(d) By changing the limits to the integration, calculate $$C_V$$ as $$T \to 0$$ and $$T\to \infty$$ and show that $$C_V$$ varies as $$(T/\theta)^3$$ at low temperatures, $$C_V \to 0$$ at zero Kelvin and to $$3R$$ at very high temperatures in accordance with the empirical law of Dulong and Petit. At high temperatures, expand the terms inside the integral.

Strategy: The heat capacity is the rate of change of energy with temperature and because the temperature is inside the integral, the differentiation can be performed inside the integral, and Leibniz’s rule, equation (15) does not apply.

## Q33 Buffer capacity#

The buffer capacity $$\beta$$ of a weak acid - conjugate base buffer is defined as the number of moles of strong acid or base $$C_B$$ needed to change the $$p$$H by $$\pm 1$$ unit, where

$\displaystyle \beta=\frac{d\mathrm{[B]}}{d\text{pH}}$

and the equilibrium concentration base present is $$\displaystyle \mathrm{[B]}=\frac{k_w}{\mathrm{[H^+]}} - \mathrm{[H^+]}+\frac{C_BK_a}{\mathrm{[H^+]}+K_a}$$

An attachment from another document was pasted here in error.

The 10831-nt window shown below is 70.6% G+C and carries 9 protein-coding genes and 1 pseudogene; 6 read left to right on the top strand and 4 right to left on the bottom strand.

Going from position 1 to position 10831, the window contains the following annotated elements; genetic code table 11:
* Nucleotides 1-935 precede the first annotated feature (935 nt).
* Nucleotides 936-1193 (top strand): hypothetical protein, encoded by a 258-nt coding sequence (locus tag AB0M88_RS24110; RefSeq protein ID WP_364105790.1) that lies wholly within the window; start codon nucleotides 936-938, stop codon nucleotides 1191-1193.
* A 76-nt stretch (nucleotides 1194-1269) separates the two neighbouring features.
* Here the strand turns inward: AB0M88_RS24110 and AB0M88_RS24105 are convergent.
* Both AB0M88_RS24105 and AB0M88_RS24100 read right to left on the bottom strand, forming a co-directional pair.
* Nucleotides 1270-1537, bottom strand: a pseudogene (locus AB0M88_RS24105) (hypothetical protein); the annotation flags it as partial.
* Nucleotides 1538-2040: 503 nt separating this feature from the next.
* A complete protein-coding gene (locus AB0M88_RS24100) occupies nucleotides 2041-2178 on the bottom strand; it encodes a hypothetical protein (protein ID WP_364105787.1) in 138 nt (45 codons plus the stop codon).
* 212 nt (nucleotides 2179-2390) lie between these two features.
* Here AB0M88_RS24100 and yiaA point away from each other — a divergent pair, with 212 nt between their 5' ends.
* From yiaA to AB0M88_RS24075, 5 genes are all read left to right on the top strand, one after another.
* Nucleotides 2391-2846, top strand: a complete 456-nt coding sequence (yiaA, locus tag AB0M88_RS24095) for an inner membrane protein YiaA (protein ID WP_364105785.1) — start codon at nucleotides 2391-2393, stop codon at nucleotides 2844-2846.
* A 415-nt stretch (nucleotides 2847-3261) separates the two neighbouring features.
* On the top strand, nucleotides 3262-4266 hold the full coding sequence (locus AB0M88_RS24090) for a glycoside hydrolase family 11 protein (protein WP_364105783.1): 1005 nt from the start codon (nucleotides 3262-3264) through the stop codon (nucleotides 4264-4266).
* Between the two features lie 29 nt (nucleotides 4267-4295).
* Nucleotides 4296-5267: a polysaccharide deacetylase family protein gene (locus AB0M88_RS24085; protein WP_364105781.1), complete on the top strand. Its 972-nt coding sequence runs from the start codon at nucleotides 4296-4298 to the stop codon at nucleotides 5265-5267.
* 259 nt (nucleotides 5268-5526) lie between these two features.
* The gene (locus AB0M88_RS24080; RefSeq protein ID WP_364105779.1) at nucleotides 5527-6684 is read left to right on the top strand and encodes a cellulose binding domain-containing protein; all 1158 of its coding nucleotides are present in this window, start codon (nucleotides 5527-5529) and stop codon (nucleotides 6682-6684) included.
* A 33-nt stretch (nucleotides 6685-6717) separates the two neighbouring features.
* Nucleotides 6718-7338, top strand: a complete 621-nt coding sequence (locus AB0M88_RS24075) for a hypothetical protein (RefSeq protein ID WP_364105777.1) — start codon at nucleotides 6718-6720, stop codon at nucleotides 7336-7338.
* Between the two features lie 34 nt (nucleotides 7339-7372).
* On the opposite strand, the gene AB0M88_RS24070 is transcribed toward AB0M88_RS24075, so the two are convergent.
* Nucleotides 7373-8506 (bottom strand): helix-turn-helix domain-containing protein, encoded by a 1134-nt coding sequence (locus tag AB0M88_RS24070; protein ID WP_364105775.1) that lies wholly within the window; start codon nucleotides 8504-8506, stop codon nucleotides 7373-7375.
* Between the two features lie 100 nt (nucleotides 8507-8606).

where $$K_w$$ is the water ionization equilibrium constant $$K_w =\mathrm{ [H^+][OH^-]} = 10^{-14}$$, $$K_a$$ is the acid dissociation constant, and $$C_B$$ the total concentration of buffer.

(a) Calculate $$\beta$$.

(b) Plot a graph of $$\beta$$ vs pH for benzoic acid $$pK_a = 4.2$$ and sodium benzoate each at $$0.02$$ M. ($$pK_a = -\log(K_a)$$).

(c) Differentiate $$\beta$$. By ignoring the buffer concentration term, find the minimum value of $$\beta$$ using $$d\beta/d\text{pH} = 0$$. Next by ignoring terms not involving $$C_B$$ find the maximum $$\beta$$. Justify these simplifications.

( The equation for $$\mathrm{[B]}$$ is obtained by making the total concentration $$C_B=\mathrm{[HA]+[A^-]}$$ and using charge balance $$\mathrm{[A^-]+[OH^-] = [B^+] + [H^+]}$$ where $$\mathrm{[B^+]}$$ is the amount of base which is equivalent to the amount of, say, Na$$^+$$ present. The amount $$\mathrm{[HA]}$$ is substituted into the equilibrium equation $$K_a=\mathrm{[H^+][A^-]/[HA]}$$.)

## Q34 Skydiver#